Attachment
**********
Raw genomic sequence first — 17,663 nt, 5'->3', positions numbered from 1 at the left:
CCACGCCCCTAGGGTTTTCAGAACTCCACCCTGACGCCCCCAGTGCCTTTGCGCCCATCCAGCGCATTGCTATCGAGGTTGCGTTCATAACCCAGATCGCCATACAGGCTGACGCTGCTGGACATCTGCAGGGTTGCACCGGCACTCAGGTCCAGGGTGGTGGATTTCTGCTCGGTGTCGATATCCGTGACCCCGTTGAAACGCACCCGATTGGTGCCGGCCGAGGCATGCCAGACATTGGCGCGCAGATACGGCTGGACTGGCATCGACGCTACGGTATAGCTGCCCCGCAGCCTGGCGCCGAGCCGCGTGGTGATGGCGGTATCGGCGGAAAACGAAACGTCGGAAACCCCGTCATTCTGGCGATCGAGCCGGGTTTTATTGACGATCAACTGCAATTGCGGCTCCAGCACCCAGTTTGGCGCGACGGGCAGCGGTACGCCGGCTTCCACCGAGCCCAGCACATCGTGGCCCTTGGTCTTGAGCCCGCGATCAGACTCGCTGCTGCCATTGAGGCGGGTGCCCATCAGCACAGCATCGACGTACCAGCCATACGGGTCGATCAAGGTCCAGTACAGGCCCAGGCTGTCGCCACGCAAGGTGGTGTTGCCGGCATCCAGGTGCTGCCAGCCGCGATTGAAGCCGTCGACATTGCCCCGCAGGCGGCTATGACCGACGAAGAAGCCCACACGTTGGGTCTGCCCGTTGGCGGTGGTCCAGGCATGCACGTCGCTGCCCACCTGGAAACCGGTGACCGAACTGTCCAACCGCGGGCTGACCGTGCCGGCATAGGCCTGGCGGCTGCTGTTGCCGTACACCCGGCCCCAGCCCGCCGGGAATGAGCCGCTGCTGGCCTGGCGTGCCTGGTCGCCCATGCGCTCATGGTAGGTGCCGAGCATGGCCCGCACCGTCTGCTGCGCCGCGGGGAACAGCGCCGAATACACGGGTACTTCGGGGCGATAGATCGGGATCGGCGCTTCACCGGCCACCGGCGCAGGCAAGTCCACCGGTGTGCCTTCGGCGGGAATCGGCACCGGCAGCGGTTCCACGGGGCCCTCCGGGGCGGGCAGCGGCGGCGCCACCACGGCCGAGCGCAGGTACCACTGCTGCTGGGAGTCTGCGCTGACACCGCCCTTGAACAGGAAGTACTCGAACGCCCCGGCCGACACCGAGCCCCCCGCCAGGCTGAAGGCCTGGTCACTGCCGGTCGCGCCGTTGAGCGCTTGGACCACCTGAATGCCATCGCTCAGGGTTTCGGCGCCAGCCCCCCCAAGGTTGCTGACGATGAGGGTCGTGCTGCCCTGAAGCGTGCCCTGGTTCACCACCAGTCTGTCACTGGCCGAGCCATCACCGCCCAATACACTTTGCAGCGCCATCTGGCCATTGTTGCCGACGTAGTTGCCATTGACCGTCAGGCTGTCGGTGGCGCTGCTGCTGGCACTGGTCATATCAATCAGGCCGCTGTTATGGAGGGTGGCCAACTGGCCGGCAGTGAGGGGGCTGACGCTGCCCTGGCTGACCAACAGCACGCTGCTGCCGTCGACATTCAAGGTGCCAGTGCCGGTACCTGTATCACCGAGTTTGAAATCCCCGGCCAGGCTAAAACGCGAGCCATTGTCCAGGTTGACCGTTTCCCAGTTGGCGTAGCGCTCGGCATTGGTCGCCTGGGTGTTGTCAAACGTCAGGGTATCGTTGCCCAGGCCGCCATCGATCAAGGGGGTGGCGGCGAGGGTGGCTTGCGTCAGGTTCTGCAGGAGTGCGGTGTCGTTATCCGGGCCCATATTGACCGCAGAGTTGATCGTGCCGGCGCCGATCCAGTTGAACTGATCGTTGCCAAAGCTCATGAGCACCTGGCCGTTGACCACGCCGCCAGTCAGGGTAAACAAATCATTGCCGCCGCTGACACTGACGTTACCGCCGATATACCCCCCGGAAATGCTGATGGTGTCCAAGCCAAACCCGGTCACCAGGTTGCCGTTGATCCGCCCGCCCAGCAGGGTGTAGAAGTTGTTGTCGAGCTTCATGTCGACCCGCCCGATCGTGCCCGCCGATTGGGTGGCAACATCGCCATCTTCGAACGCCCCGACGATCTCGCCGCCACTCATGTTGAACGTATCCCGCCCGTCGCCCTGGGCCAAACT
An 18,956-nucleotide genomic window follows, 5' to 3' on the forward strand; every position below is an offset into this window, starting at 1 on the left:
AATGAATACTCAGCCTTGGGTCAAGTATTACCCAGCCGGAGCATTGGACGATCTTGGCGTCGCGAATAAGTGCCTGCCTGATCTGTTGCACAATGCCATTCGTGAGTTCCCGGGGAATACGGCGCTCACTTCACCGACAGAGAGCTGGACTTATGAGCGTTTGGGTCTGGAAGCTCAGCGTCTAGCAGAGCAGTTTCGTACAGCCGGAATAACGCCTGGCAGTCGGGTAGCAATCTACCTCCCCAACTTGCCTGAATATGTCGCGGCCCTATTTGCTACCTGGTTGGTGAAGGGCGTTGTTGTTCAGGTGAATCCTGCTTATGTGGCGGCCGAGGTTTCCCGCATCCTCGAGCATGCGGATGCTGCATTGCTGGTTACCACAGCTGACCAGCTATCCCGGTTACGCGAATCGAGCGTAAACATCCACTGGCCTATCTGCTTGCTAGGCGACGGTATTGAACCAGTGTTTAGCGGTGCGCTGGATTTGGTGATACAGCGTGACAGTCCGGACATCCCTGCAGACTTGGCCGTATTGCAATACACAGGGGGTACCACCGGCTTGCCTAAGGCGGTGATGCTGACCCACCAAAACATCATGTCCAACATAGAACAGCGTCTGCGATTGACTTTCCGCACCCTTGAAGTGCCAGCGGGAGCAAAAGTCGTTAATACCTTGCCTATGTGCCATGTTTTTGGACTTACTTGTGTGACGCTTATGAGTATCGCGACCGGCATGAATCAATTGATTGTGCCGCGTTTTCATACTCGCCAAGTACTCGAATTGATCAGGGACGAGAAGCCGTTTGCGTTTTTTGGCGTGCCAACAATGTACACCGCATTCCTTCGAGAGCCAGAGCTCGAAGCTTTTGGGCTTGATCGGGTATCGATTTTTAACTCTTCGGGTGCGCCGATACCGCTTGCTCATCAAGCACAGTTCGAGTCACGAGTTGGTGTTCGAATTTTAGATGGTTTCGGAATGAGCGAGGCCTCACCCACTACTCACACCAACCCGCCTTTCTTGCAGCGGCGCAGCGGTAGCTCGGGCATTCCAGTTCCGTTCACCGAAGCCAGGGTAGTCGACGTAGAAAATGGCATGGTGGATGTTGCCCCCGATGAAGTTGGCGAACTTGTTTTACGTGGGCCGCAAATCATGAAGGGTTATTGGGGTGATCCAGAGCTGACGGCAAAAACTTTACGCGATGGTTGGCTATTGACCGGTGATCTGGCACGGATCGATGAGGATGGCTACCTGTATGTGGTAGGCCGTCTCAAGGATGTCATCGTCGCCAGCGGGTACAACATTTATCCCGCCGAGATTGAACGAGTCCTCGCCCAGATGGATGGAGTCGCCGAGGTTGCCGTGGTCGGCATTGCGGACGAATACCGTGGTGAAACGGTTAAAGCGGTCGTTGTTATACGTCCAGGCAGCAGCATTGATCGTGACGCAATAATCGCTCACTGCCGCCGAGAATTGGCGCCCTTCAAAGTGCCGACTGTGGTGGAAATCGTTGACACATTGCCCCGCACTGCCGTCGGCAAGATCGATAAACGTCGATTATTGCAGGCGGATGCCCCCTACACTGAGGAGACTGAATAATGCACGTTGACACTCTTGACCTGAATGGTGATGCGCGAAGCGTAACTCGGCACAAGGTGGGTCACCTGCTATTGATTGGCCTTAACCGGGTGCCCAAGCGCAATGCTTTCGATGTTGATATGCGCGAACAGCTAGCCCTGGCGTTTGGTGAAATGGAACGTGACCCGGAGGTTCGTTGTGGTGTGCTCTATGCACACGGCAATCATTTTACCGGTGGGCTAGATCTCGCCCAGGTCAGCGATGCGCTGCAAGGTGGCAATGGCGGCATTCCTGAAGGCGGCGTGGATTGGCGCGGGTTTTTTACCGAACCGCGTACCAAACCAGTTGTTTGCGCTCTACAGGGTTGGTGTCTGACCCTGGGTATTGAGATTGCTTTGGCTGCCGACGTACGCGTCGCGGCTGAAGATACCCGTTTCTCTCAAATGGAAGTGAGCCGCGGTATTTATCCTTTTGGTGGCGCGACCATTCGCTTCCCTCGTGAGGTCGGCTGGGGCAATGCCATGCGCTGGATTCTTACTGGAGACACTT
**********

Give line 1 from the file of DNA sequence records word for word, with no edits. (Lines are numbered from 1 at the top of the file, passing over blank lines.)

Raw genomic sequence first — 17,663 nt, 5'->3', positions numbered from 1 at the left: